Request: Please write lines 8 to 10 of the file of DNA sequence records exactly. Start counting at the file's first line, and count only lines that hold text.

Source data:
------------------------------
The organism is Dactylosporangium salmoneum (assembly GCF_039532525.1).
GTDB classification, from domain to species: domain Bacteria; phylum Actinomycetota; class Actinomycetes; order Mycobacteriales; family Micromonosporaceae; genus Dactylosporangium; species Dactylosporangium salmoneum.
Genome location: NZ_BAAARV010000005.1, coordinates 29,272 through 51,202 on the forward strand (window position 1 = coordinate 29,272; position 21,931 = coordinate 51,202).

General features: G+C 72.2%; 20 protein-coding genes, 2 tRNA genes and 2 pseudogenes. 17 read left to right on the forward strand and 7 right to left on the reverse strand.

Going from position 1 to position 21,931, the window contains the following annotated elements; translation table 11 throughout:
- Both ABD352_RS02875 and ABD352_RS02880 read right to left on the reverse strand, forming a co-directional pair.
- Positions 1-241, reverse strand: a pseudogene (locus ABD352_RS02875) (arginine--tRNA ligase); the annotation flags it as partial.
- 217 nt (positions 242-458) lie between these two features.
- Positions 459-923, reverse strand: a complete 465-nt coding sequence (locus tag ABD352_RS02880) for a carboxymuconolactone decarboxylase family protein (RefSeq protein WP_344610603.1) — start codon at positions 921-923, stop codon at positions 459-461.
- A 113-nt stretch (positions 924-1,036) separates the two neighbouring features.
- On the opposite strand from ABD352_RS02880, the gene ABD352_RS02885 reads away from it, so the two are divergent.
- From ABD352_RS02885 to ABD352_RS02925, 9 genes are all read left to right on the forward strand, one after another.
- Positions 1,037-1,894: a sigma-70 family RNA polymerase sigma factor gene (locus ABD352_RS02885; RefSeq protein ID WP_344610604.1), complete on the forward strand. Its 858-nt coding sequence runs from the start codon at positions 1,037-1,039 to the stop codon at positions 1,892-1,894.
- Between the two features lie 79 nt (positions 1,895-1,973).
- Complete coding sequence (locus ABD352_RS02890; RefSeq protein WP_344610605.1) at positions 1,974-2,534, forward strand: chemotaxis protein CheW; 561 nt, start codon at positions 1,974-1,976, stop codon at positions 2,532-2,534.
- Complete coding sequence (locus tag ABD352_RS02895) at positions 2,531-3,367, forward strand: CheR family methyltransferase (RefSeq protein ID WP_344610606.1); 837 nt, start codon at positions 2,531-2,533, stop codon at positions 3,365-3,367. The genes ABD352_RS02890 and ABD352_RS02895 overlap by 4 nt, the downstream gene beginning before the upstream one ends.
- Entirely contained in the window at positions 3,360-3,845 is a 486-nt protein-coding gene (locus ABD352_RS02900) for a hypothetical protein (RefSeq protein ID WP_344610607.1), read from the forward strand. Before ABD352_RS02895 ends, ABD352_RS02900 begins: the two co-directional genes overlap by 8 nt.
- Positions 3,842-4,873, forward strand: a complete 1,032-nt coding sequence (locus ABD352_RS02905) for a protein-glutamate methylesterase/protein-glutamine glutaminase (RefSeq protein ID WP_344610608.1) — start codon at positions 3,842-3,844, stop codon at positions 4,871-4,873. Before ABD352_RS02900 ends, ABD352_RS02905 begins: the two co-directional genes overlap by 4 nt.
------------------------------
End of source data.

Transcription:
- 217 nt (positions 242-458) lie between these two features.
- Positions 459-923, reverse strand: a complete 465-nt coding sequence (locus tag ABD352_RS02880) for a carboxymuconolactone decarboxylase family protein (RefSeq protein WP_344610603.1) — start codon at positions 921-923, stop codon at positions 459-461.
- A 113-nt stretch (positions 924-1,036) separates the two neighbouring features.